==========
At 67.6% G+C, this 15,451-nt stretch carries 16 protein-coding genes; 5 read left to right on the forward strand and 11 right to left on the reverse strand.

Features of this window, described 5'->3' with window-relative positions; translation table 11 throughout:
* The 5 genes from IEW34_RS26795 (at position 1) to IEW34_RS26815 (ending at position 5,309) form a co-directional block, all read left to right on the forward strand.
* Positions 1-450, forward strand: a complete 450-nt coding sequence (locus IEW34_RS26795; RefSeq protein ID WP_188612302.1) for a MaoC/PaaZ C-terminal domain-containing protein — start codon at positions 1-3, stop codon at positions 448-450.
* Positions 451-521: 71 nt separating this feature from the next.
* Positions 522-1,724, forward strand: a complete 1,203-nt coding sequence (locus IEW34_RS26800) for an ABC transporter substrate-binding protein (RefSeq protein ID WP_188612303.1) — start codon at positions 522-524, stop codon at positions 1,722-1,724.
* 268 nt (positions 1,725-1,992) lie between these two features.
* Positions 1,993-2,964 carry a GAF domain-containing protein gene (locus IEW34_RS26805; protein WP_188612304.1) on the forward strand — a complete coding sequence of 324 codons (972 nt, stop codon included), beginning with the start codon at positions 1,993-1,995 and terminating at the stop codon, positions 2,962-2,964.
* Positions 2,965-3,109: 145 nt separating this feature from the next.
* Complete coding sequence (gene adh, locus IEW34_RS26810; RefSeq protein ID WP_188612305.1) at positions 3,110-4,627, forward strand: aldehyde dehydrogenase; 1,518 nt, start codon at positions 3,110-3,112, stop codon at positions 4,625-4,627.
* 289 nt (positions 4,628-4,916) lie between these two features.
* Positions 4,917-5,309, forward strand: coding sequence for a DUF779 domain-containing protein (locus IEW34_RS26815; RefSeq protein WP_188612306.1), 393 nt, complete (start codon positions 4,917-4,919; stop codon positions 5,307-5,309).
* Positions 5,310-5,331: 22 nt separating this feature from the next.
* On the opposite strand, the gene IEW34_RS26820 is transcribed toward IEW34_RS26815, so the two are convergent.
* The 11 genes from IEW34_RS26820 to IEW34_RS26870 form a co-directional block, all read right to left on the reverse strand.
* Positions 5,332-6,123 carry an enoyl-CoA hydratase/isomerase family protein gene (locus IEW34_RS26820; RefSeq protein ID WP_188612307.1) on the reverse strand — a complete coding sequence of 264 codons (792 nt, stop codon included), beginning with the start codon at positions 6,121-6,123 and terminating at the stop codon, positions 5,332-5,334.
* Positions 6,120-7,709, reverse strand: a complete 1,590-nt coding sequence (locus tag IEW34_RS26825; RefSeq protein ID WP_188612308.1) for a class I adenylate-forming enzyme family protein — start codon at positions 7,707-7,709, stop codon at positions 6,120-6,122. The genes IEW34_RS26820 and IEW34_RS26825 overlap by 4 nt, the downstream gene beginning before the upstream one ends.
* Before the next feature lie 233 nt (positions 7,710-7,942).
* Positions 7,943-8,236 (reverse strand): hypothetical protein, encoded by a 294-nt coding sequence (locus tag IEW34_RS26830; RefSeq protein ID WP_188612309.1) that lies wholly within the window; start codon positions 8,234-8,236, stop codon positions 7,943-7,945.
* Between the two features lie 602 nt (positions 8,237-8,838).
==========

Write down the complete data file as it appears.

At 67.6% G+C, this 15,451-nt stretch carries 16 protein-coding genes; 5 read left to right on the forward strand and 11 right to left on the reverse strand.

Features of this window, described 5'->3' with window-relative positions; translation table 11 throughout:
* The 5 genes from IEW34_RS26795 (at position 1) to IEW34_RS26815 (ending at position 5,309) form a co-directional block, all read left to right on the forward strand.
* Positions 1-450, forward strand: a complete 450-nt coding sequence (locus IEW34_RS26795; RefSeq protein ID WP_188612302.1) for a MaoC/PaaZ C-terminal domain-containing protein — start codon at positions 1-3, stop codon at positions 448-450.
* Positions 451-521: 71 nt separating this feature from the next.
* Positions 522-1,724, forward strand: a complete 1,203-nt coding sequence (locus IEW34_RS26800) for an ABC transporter substrate-binding protein (RefSeq protein ID WP_188612303.1) — start codon at positions 522-524, stop codon at positions 1,722-1,724.
* 268 nt (positions 1,725-1,992) lie between these two features.
* Positions 1,993-2,964 carry a GAF domain-containing protein gene (locus IEW34_RS26805; protein WP_188612304.1) on the forward strand — a complete coding sequence of 324 codons (972 nt, stop codon included), beginning with the start codon at positions 1,993-1,995 and terminating at the stop codon, positions 2,962-2,964.
* Positions 2,965-3,109: 145 nt separating this feature from the next.
* Complete coding sequence (gene adh, locus IEW34_RS26810; RefSeq protein ID WP_188612305.1) at positions 3,110-4,627, forward strand: aldehyde dehydrogenase; 1,518 nt, start codon at positions 3,110-3,112, stop codon at positions 4,625-4,627.
* 289 nt (positions 4,628-4,916) lie between these two features.
* Positions 4,917-5,309, forward strand: coding sequence for a DUF779 domain-containing protein (locus IEW34_RS26815; RefSeq protein WP_188612306.1), 393 nt, complete (start codon positions 4,917-4,919; stop codon positions 5,307-5,309).
* Positions 5,310-5,331: 22 nt separating this feature from the next.
* On the opposite strand, the gene IEW34_RS26820 is transcribed toward IEW34_RS26815, so the two are convergent.
* The 11 genes from IEW34_RS26820 to IEW34_RS26870 form a co-directional block, all read right to left on the reverse strand.
* Positions 5,332-6,123 carry an enoyl-CoA hydratase/isomerase family protein gene (locus IEW34_RS26820; RefSeq protein ID WP_188612307.1) on the reverse strand — a complete coding sequence of 264 codons (792 nt, stop codon included), beginning with the start codon at positions 6,121-6,123 and terminating at the stop codon, positions 5,332-5,334.
* Positions 6,120-7,709, reverse strand: a complete 1,590-nt coding sequence (locus tag IEW34_RS26825; RefSeq protein ID WP_188612308.1) for a class I adenylate-forming enzyme family protein — start codon at positions 7,707-7,709, stop codon at positions 6,120-6,122. The genes IEW34_RS26820 and IEW34_RS26825 overlap by 4 nt, the downstream gene beginning before the upstream one ends.
* Before the next feature lie 233 nt (positions 7,710-7,942).
* Positions 7,943-8,236 (reverse strand): hypothetical protein, encoded by a 294-nt coding sequence (locus tag IEW34_RS26830; RefSeq protein ID WP_188612309.1) that lies wholly within the window; start codon positions 8,234-8,236, stop codon positions 7,943-7,945.
* Between the two features lie 602 nt (positions 8,237-8,838).